Tuesday, 27 March 2007

The Stare - DogBlog II

I am being stared at by a nose. It’s attached to a small hairy dog, who thinks there is an outside possibility that I may have cheese about my person. Or within reach. Or in the same room. It’s a penetrating stare, which has little to do with eyes (well, they’re getting a little less than perfect), and she’s able to maintain it for hours. If I move chairs, she shifts round to keep The Stare on target. I am – to her small doggy brain – She Who Gives Cheese.

In the same fashion, Mum is She Who Walks. If she moves from the sofa, she has a hairy shadow. Just in case she’s going out. Even if it’s only to the kitchen. Or to the bathroom – we get accustomed to being escorted (and mump-grumped at while we are in there). The Stare (it has developed a personality of its own) follows us wherever we go.

The joy of dogs.

Sunday, 18 March 2007

Happy Mother’s Day

‘You have got to admit,’ I say to Mum, as we peer out into the gloom through the windscreen, ‘there are not many mothers that get to celebrate Mother’s Day like this.’
‘Hmmm.’ she sounds singularly unimpressed.

It’s 5.30 in the morning, in the dark, and there is a howling gale blowing from the north-west. Somewhere out in the dark, there are geese….. yes, it’s counting time again, and here we are, waiting for take-off!

A harsh rattle of sleet hits the back of the car, and the sky grows a bit lighter, lowering stratus clouds flying away above us, dumping their load of precipitation as they pass. At about 6.00 a.m. a few geese can be made out struggling through the murk, fighting a strong head wind that blows them straight back to the loch, where they give up and land again. The rooks and jackdaws are enjoying the wildness, tumbling and diving in the wind, but little else seems to be happy about it. Three roe deer cross the field, pausing to check out the car parked in the middle before springing easily over the fence and heading for the shelter of the Badger Wood. The wind rocks the car, and a gusting veil of snow reduces the visibility to a few hundred metres. I wipe the condensation from the windscreen and crack open the side-window a few millimetres. The howl of the gale is too loud to hear what is happening among the geese that I know are out there, but cannot see. I put the window back up. We spread a blanket across our knees to try and stay warm, burrowing into our fleece jackets and pulling woolly hats low on our heads. In a gap between snow-showers, a few more geese try to make their escape, wheeling around overhead only to be blown back again. One or two groups of very determined birds actually manage to make it, heading out to forage.

The snow has built up on the window on Mum’s side of the car, blocking her view. We slide down the window to clear it, and a small drift falls in, onto her lap. A car pulls up behind us.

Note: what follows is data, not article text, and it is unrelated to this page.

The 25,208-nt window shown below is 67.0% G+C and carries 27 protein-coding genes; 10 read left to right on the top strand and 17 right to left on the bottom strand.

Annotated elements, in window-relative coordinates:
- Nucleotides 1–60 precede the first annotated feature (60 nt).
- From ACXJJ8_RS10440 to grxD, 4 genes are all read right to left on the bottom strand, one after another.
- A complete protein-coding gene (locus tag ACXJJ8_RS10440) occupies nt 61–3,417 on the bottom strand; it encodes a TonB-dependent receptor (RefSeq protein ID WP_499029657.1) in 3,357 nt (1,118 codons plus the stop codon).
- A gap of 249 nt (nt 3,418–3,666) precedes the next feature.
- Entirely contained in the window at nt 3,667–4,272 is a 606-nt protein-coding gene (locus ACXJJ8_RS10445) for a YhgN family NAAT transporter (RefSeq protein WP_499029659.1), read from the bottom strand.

‘This is ridiculous!’ Vicky sticks her head in through the rear door ‘we’re abandoning it for today. Breakfast back at the farmhouse!’
We are not sorry to retreat.

Later, after bacon butties, we go over to the visitor centre to see if we can see anything. The field to the left of the centre is full of geese, packed in tight, heads tucked down into feathers or feeding in a desultory manner on the grass. Fortunately, the winter has been so mild (until today!) that it hasn’t stopped growing, and they can find a decent meal. The few ducks visible are tucked well in under the banks and in the reeds. There’s no sign of the visiting sea eagle; it’s either sensibly tucked down somewhere out of the storm, or – if it’s tried to fly – is probably halfway to Norway by now.

Before we finally go home, we call in at Kinnaird Head to watch the gannets wheeling and diving offshore. The sea is a mass of white-marbled slate green, foam whipping off every ripple and crest, breaking over the rocks, spume flying through the air. A couple of scoter duck, black against the whiteness, battle their way rounds the point. An eider rides the surge, white on grey. As we drive round the harbour, a large bull grey seal bobs up in the sheltered water, safe in his refuge. We take the hint, and go home.

Sex and Violence in Suburbia

Early March, and there is an amphibian orgy at the bottom of my mother’s garden.

Go out in the dark and there is a constant sound, a low throbbing underlying the distant hum of traffic and the barking of the dog in the next street, audible even from my bedroom. It’s the croaking of frogs. Recent warm weather has spurred them into amorous action, and they have gathered in Mum’s ponds to indulge in some hot frog-on-frog action. Huge billows of spawn bear testament to their activities, and there is a mighty splashing whenever we venture down the garden path, as they dive below the surface in a flurry of waving legs. In twos and threes, or even more, they cling together, each male trying to grab hold of a compliant female, even if he has to share her with several other males. He locks his forelegs around her ponderous middle and hangs on until she’s ready to lay her eggs, to make sure he’s in the right place at the right time. But it’s a wise frog that knows its own father, as any one of the attendant males could be Mr Right. Sometimes their cumulative enthusiasm is too much, and the female is so beset by suitors that she drowns.

Feeling rather the voyeur, I venture down the garden and try to count heads (or legs). It’s a losing battle, as they pop up and vanish all over the place, in the ponds or in the undergrowth – I lose count at thirty, and under the reproachful stare of many gold-ringed amphibian eyes, retreat to the house.

In revenge, they croak loudly all night.